About the disease
Tracheal cancer originates in the trachea (or windpipe), which connects the larynx to the lungs, and allows air into the respiratory system. The most predominant type of this cancer is squamous cells carcinoma, which originates in the skin cells.
Tracheal cancer usually develops in the lower part of the trachea. It is important to treat tracheal cancer in its initial stages, as there is a possibility of it metastasizing to the lungs and larynx. Incidence of lung cancer is 180 times more likely than a tracheal tumor.
Tracheal cancer is considered to be rare, accounting for less than 1% of all malignant formations. According to the National Cancer Institute (NCI) the annual rate of tracheal cancer is 2.6 cases per million people. It is more common in men than in women. It most often develops after 50-60 years of age.
- Continuous dry cough
- Problems breathing
- Frequent lung infections
- Pain in the throat
- Difficulty swallowing
- Hemoptysis (coughing up blood)
- Changes in your voice
Coughing up blood can also be caused by an ulcer in the trachea, which may be an indicator of malignancy. Overall, tracheal cancer has similar symptoms to asthma, which is why it is often misdiagnosed. It is most often caused by smoking and harmful environmental factors.
- A laryngoscopy allows a doctor to examine the trachea’s upper section, to determine whether there are any changes in its appearance.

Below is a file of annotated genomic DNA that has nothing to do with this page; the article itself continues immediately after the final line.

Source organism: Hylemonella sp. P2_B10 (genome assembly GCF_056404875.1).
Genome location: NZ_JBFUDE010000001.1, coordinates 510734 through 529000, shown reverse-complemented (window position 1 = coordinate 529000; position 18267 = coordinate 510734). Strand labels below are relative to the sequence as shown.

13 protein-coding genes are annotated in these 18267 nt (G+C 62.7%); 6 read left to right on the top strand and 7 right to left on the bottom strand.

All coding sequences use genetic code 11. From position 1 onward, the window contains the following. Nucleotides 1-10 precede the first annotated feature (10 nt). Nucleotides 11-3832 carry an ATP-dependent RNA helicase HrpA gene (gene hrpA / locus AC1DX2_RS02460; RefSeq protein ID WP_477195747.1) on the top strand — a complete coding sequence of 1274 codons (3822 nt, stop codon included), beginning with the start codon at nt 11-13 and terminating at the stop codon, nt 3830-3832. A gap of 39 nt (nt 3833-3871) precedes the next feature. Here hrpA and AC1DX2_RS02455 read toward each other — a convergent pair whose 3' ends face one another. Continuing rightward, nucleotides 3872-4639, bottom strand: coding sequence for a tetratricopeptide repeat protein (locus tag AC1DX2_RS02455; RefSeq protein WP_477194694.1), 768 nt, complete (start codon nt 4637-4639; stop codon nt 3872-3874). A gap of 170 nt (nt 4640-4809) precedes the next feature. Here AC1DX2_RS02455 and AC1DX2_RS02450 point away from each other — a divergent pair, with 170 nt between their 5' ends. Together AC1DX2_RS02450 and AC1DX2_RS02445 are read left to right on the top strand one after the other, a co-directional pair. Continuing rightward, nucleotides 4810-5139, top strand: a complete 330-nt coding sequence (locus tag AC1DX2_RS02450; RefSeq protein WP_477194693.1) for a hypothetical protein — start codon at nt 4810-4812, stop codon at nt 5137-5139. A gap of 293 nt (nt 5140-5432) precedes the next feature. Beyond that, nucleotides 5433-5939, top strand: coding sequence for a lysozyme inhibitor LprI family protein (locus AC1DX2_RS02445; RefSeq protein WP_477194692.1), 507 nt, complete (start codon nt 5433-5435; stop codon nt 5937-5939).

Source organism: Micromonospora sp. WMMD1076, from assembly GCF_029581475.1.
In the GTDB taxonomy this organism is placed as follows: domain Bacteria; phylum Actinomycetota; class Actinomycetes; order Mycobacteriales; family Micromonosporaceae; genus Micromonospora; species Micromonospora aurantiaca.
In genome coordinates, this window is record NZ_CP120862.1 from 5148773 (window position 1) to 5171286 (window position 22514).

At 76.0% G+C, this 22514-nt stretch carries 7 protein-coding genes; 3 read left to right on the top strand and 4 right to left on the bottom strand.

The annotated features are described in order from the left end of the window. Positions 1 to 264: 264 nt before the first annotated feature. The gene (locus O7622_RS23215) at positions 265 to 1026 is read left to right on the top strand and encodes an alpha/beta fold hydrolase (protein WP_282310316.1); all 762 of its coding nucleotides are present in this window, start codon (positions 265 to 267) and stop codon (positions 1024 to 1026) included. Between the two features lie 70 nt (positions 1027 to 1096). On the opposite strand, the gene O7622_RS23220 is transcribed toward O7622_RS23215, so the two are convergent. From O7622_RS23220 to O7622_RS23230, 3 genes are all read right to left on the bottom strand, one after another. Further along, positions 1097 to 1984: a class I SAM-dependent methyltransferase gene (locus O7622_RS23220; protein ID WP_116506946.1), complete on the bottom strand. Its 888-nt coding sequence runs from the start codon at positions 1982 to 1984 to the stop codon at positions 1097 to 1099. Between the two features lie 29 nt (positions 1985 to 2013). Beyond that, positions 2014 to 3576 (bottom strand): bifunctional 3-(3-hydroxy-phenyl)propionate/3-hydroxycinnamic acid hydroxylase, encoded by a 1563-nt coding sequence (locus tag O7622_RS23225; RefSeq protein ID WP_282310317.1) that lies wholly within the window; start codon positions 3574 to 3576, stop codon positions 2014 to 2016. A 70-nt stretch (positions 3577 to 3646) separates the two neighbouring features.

- A bronchoscopy is a more precise diagnostic method, as it allows the doctor to examine further down the trachea through to the bronchi, which could also undergo certain changes due to tracheal cancer.
- A CT scan is administered to get a 3-D image of the trachea, to determine the extent of the cancer.
- A biopsy can be performed to study a tissue sample, if the presence of malignant cells in tracheal tissue is suspected.
- Chemotherapy administers a high dose of drugs, with the aim to kill malignant cells.
- Radiotherapy creates high-intensity rays, which scatter and destroy malignant cells in the trachea.
- Resection with tracheostoma placement is a surgical procedure whereby cancerous tissue is resected and an opening in the neck is created to place a tube inside the windpipe, to maintain the breathing function.
- Resection of the tumor with plastic reconstruction of the trachea also involves resection of the malignant formation. Afterwards, the surgeon repairs any stenotic lesions and preserves the oxygen and blood supply by reconstructing the trachea.
Overall, surgeries performed in the early stages of tracheal cancer give good results, with an operative mortality rate of only 5%.